Wednesday, 19 August 2015
Statements by Senators
National Broadband Network
I rise to speak in relation to the Abbott government's appalling approach to the National Broadband Network. In particular, I want to focus on the effect the coalition's bare bones NBN has on regional and rural Australians.
The second-rate NBN that we see being rolled out by the Abbott government is nothing like Labor's proposal. Even calling it a 'roll out' is being overly generous, when you consider the glacial pace at which households are being connected.
I want to talk a little about the background of the NBN. As part of Labor's NBN, 93 per cent of Australian would have been connected through fibre-to-the-premises broadband. While the coalition's current Frankenstein patchwork of an NBN only delivers 24 per cent of fibre to the premises. More than 41 per cent of Australians will be forced to use the fibre to the node and then copper to their home or business. So this government is still wedded to the copper network.
Back in 2003—and I am sure those opposite will remember this—during a Senate committee inquiry, Telstra's Tony Warren said: 'It is probably the last sweating, if you like, of the old copper network assets. In copper years, if you like, we are at a sort of transition—we are at five minutes to midnight.' That was in 2003. Minutes later, Telstra's boss, Bill Scales, also said: 'The only point of clarification, just so that there is no misunderstanding, is that when we think about the copper network, we are still thinking about 10 years out.' So that is five minutes to midnight in this context.
So in 2003 they gave it about 10 years, maximum. Even by that time line we are at a critical point in the copper network life span. The Liberals and Nationals are relying on a copper network which is more than a century old to deliver the high-speed broadband. It is a promise which they simply cannot and will not keep. A report earlier this year by cloud service provider Akamai ranked Australia 44th for average connection speed.
Let's talk about satellites now. In 2012 the former Labor government announced that there would be two new broadband satellites which would provide high-speed broadband to regional and remote parts of Australia. It is important to remind the Senate that at the time the Liberals and Nationals opposed these satellites. They condemned the satellite program as a 'Rolls Royce' solution and referred to it as 'a waste of money'. Spending this money on people in regional and rural Australia, who are the most isolated people in our country, is exactly what this government should be doing and should be supporting. But the doormats to the Liberals—the National Party—I suspect, just rolled over on that one. The poor access to broadband and limited access to data is a huge problem for people in the bush. True to their form, the Nationals in this place once again abandoned their constituency in the pursuit of political point scoring by their Liberal masters.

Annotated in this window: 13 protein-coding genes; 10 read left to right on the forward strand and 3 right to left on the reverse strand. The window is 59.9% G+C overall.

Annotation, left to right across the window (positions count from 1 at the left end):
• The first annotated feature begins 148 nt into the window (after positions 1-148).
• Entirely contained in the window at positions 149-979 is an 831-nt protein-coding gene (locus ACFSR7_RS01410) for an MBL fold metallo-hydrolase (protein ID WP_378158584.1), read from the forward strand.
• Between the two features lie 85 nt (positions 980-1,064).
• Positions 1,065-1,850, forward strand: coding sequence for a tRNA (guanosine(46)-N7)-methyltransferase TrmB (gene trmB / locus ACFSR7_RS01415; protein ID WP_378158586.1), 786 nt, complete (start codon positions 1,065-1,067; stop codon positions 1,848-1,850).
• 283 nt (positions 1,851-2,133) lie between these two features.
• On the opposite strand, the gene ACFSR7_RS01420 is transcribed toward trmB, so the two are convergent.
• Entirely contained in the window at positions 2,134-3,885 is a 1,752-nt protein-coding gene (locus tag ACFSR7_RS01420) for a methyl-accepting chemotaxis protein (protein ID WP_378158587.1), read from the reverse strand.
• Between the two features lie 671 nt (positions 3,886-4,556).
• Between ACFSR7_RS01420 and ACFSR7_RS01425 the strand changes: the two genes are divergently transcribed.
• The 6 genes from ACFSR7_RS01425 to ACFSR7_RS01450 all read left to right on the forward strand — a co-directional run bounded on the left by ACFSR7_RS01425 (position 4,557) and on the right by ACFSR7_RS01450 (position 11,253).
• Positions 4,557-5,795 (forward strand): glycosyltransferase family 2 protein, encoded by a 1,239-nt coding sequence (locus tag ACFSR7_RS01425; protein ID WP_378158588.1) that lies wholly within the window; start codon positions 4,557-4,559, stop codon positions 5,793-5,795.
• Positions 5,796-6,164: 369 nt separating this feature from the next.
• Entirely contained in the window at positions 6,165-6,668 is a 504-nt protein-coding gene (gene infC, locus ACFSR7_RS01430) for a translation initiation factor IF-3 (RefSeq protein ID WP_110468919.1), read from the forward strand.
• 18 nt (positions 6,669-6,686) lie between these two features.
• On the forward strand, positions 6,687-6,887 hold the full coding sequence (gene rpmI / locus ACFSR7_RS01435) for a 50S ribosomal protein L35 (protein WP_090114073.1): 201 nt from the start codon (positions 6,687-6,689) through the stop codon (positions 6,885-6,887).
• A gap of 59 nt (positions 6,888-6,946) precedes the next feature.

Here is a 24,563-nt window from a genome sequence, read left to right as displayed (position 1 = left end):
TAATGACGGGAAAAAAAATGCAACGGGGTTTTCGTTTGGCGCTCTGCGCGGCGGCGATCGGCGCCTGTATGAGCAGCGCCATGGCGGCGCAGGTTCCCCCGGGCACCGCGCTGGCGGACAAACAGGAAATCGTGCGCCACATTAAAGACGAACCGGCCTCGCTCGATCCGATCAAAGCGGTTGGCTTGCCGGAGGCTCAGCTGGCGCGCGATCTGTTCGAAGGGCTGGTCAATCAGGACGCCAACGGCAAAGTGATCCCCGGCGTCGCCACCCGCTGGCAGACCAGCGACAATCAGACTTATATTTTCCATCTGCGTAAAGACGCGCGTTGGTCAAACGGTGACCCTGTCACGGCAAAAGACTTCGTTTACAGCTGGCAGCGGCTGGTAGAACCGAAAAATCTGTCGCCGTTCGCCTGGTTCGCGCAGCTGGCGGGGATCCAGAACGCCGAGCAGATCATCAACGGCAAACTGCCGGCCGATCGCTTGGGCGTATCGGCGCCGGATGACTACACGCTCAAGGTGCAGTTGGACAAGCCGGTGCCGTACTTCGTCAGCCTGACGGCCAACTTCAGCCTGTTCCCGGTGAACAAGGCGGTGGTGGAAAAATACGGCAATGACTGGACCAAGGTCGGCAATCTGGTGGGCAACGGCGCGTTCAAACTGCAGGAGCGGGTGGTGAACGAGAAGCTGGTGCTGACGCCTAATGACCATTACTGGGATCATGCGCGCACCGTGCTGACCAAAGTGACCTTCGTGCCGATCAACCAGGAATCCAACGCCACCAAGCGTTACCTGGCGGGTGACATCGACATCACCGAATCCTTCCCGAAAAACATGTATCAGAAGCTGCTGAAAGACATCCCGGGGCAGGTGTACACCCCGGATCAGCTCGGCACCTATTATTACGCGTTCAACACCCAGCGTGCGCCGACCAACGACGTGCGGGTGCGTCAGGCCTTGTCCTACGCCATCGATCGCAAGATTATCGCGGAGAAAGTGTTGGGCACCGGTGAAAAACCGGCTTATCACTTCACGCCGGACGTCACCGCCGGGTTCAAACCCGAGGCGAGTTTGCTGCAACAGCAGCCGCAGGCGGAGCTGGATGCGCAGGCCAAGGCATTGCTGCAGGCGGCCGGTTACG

I am proud that the first satellite is due to be launched in the next few months and that it was a Labor government that has delivered this crucial resource for the benefit of rural and regional Australians. Across rural and regional Australia, communities are being failed by the Liberals and Nationals NBN service. Farmers, small businesses and children reliant on the School of the Air are having trouble connecting to the NBN; and, if they are able to connect, they quickly hit the low data-usage-limit, making it impossible to utilise for some of the most basic tasks. The coalition's chant—which I hate to use—'Fast. Affordable. Sooner.' which is how they described their version of the NBN, is quite frankly a joke and they know it. And now they are bleating about it as well.
One of the examples of how bad the situation has become can be found in article in The Australian recently which said:
On Lake Nash station about 380km east of Mount Isa, Fred and Sarah Hughes from family-run Georgina Pastoral share downloads totalling 180Gb per month between 35 people—equivalent to about 5Gb per person. Not long ago, their $10m-a-year operation was without internet completely for a fortnight.
And that was because you do not provide them with enough. It is unacceptable for those operations.
If the coalition government is serious about opening up northern Australia and increasing our trade and connectivity with the economies in Asia and elsewhere, then these businesses and communities need reliable access to the high-speed internet.
Opposition senators interjecting—